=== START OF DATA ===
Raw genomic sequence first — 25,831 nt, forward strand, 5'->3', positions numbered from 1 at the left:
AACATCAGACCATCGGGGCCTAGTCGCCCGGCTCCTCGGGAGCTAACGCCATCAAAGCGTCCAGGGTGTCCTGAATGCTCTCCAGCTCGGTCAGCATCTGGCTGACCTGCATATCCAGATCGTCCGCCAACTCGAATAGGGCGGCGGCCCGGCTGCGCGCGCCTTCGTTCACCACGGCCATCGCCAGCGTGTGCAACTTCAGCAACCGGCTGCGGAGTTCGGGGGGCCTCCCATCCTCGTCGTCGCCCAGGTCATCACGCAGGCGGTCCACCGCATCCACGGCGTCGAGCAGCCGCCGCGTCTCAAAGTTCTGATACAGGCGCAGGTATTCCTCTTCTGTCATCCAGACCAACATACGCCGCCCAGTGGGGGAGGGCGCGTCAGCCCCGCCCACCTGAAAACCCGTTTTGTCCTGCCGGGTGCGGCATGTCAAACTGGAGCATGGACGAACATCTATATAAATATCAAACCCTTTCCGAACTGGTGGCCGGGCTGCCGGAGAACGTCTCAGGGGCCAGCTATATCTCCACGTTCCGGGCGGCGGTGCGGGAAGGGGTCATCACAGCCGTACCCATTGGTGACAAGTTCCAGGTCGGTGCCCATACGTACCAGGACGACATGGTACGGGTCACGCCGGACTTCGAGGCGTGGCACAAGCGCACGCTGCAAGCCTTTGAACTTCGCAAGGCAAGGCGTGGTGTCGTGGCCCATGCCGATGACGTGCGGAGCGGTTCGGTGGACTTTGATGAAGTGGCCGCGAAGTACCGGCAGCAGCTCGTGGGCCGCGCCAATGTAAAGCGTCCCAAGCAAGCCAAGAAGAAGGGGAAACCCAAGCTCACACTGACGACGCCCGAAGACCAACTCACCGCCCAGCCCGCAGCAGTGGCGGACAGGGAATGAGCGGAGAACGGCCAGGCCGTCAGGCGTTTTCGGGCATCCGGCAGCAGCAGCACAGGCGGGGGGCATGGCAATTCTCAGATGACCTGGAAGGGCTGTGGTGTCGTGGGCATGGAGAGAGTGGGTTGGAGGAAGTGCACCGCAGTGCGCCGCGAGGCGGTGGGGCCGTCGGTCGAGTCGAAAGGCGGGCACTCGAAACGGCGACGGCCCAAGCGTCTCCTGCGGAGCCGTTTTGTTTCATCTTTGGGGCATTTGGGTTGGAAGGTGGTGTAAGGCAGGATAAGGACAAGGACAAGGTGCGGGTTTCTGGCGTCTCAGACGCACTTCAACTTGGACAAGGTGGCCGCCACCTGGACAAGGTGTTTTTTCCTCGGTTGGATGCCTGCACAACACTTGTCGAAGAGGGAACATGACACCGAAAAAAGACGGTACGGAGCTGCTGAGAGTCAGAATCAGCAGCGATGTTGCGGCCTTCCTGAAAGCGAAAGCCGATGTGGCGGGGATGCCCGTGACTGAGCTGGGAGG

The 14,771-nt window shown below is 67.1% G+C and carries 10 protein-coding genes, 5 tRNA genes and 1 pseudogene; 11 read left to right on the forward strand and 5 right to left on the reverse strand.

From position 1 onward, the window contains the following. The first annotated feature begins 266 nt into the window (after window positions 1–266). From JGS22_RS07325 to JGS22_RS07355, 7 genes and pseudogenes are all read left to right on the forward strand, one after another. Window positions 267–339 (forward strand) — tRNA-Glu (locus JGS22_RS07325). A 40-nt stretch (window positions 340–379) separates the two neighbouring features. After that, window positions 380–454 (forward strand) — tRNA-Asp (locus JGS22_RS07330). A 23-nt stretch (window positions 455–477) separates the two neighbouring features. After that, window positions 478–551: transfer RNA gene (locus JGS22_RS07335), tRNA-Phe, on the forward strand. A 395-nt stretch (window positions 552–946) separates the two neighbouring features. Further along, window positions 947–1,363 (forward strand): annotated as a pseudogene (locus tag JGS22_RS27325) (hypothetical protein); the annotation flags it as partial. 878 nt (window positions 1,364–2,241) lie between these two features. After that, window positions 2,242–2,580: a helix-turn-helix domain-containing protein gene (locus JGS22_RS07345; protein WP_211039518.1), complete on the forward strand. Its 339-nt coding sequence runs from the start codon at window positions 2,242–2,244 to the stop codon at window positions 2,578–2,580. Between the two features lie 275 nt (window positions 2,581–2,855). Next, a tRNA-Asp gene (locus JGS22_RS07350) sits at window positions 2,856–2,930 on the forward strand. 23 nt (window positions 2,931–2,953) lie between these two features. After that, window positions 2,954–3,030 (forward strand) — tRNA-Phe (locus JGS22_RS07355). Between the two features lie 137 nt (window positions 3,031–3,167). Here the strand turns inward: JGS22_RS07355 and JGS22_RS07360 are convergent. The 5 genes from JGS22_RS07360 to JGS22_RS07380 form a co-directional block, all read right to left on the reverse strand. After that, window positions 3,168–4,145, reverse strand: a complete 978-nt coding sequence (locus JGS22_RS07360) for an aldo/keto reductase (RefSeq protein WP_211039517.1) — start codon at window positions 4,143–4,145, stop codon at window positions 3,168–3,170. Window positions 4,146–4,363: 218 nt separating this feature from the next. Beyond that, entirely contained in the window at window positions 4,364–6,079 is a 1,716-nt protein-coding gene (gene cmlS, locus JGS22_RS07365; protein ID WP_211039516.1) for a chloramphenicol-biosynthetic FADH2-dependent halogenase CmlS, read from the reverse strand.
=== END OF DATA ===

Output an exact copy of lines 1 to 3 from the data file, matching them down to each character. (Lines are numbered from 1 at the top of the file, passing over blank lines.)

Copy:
Raw genomic sequence first — 25,831 nt, forward strand, 5'->3', positions numbered from 1 at the left:
AACATCAGACCATCGGGGCCTAGTCGCCCGGCTCCTCGGGAGCTAACGCCATCAAAGCGTCCAGGGTGTCCTGAATGCTCTCCAGCTCGGTCAGCATCTGGCTGACCTGCATATCCAGATCGTCCGCCAACTCGAATAGGGCGGCGGCCCGGCTGCGCGCGCCTTCGTTCACCACGGCCATCGCCAGCGTGTGCAACTTCAGCAACCGGCTGCGGAGTTCGGGGGGCCTCCCATCCTCGTCGTCGCCCAGGTCATCACGCAGGCGGTCCACCGCATCCACGGCGTCGAGCAGCCGCCGCGTCTCAAAGTTCTGATACAGGCGCAGGTATTCCTCTTCTGTCATCCAGACCAACATACGCCGCCCAGTGGGGGAGGGCGCGTCAGCCCCGCCCACCTGAAAACCCGTTTTGTCCTGCCGGGTGCGGCATGTCAAACTGGAGCATGGACGAACATCTATATAAATATCAAACCCTTTCCGAACTGGTGGCCGGGCTGCCGGAGAACGTCTCAGGGGCCAGCTATATCTCCACGTTCCGGGCGGCGGTGCGGGAAGGGGTCATCACAGCCGTACCCATTGGTGACAAGTTCCAGGTCGGTGCCCATACGTACCAGGACGACATGGTACGGGTCACGCCGGACTTCGAGGCGTGGCACAAGCGCACGCTGCAAGCCTTTGAACTTCGCAAGGCAAGGCGTGGTGTCGTGGCCCATGCCGATGACGTGCGGAGCGGTTCGGTGGACTTTGATGAAGTGGCCGCGAAGTACCGGCAGCAGCTCGTGGGCCGCGCCAATGTAAAGCGTCCCAAGCAAGCCAAGAAGAAGGGGAAACCCAAGCTCACACTGACGACGCCCGAAGACCAACTCACCGCCCAGCCCGCAGCAGTGGCGGACAGGGAATGAGCGGAGAACGGCCAGGCCGTCAGGCGTTTTCGGGCATCCGGCAGCAGCAGCACAGGCGGGGGGCATGGCAATTCTCAGATGACCTGGAAGGGCTGTGGTGTCGTGGGCATGGAGAGAGTGGGTTGGAGGAAGTGCACCGCAGTGCGCCGCGAGGCGGTGGGGCCGTCGGTCGAGTCGAAAGGCGGGCACTCGAAACGGCGACGGCCCAAGCGTCTCCTGCGGAGCCGTTTTGTTTCATCTTTGGGGCATTTGGGTTGGAAGGTGGTGTAAGGCAGGATAAGGACAAGGACAAGGTGCGGGTTTCTGGCGTCTCAGACGCACTTCAACTTGGACAAGGTGGCCGCCACCTGGACAAGGTGTTTTTTCCTCGGTTGGATGCCTGCACAACACTTGTCGAAGAGGGAACATGACACCGAAAAAAGACGGTACGGAGCTGCTGAGAGTCAGAATCAGCAGCGATGTTGCGGCCTTCCTGAAAGCGAAAGCCGATGTGGCGGGGATGCCCGTGACTGAGCTGGGAGG

The 14,771-nt window shown below is 67.1% G+C and carries 10 protein-coding genes, 5 tRNA genes and 1 pseudogene; 11 read left to right on the forward strand and 5 right to left on the reverse strand.